ThinkPol.ca, By John Bennett, Executive Director, Sierra Club of Canada, May 31
First, I’d like to acknowledge the terrible incidents that took place last fall here in Ottawa and in Quebec and share our deepest sympathies for the families. We are very much aware of the threats and support all appropriate measures to protect Canadians. However, we are concerned about Bill C-51 because it casts too broad a net and will very likely undermine the freedoms it is supposed to protect.
The Sierra Club Canada was founded back in 1892, making us probably the oldest conservation organization in North America. We’ve been active in Canada for over 50 years, and we have a number of chapters and groups across the country. We are a volunteer-led, democratic organization. Our members elect the board of directors in annual elections, and our volunteers work along with staff to preserve and protect our natural environment.
Although we employ a wide range of tactics to draw attention to important issues, it’s a clear policy of Sierra Club Canada Foundation to only engage in legal activities. To my knowledge, no one has broken the law in the name of the club in the last hundred years.
I call your attention to The Globe and Mail article of February 17, 2015 entitled “‘Anti-petroleum’ movement a growing security threat to Canada, RCMP say.” It quotes from an RCMP document entitled “Critical Infrastructure Intelligence Assessment: Criminal Threats to the Canadian Petroleum Industry.” Sierra Club is mentioned twice in the document, the first time in paragraph 4 on page 2. Because, like Prime Minister Harper, we believe climate change is the most serious threat to Canada and because, and I’m quoting here:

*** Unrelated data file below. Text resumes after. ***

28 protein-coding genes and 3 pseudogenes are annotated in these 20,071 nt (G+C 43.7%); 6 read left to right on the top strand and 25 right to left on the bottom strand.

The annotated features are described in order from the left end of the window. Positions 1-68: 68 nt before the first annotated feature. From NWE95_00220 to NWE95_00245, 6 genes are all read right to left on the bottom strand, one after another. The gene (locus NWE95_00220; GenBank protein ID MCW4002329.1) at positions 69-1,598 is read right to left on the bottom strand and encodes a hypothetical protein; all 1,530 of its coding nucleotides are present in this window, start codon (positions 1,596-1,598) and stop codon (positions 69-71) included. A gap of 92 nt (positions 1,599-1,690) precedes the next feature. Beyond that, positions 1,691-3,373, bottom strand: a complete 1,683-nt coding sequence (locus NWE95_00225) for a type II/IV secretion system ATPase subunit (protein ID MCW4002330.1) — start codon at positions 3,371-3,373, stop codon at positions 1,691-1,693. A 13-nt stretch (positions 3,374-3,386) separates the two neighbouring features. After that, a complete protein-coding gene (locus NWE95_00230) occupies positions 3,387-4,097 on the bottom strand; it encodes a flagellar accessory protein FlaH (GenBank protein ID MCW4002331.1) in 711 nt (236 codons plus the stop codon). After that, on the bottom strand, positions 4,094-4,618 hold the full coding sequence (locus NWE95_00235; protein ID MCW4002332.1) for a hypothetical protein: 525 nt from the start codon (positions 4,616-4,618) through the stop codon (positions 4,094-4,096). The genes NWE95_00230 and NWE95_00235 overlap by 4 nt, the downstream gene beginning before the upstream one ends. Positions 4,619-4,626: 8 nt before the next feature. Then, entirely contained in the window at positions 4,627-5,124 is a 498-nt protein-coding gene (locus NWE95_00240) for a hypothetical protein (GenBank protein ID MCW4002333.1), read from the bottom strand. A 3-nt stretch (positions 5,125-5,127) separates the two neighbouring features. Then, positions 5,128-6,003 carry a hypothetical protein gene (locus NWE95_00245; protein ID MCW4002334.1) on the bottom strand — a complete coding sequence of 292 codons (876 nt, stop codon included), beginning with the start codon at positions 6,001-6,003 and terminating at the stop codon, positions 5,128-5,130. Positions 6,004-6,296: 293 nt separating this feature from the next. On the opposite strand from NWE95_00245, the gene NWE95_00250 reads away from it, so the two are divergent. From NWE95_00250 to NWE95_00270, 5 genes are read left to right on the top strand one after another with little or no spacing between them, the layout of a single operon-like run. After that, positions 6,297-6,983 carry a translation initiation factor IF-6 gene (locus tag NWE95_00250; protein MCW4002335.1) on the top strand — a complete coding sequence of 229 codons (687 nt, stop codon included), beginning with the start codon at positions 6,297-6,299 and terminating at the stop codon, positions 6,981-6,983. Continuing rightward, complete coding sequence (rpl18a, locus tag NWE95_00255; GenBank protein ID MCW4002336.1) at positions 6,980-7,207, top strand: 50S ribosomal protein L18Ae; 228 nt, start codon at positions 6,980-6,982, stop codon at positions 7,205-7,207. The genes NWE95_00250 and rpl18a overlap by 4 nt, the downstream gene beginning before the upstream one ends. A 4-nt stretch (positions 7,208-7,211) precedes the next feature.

Research and analysis done in support of ongoing RCMP criminal investigations shows those involved in the anti-Canadian petroleum movement have an interest in drawing public attention to, and building recognition of, the perceived environmental threat from the continued use of fossil fuels.
What’s wrong with that? Why are we being investigated as criminals because of that? Well, it goes on to tell us why. This “. . . has led to significant, and often negative, media coverage surrounding the Canadian petroleum industry.”
So now we’ve been named in a criminal intelligence report because we’ve been advocating to take action on climate change, and that puts us within the scope of Bill C-51.
I know you think I must be joking. I wish I was. And we laughed this off at first. I was actually more concerned that the RCMP denies that climate change is happening and doesn’t understand that there are actually challenges to policing as a result of climate change. We saw in Alberta, with the flood two years ago, the RCMP got in trouble for seizing weapons because they didn’t have a method to deal with the problem caused by what could very likely be a climate change event. That’s the kind of things RCMP should be thinking about in terms of climate change, not what I’m saying to the press.
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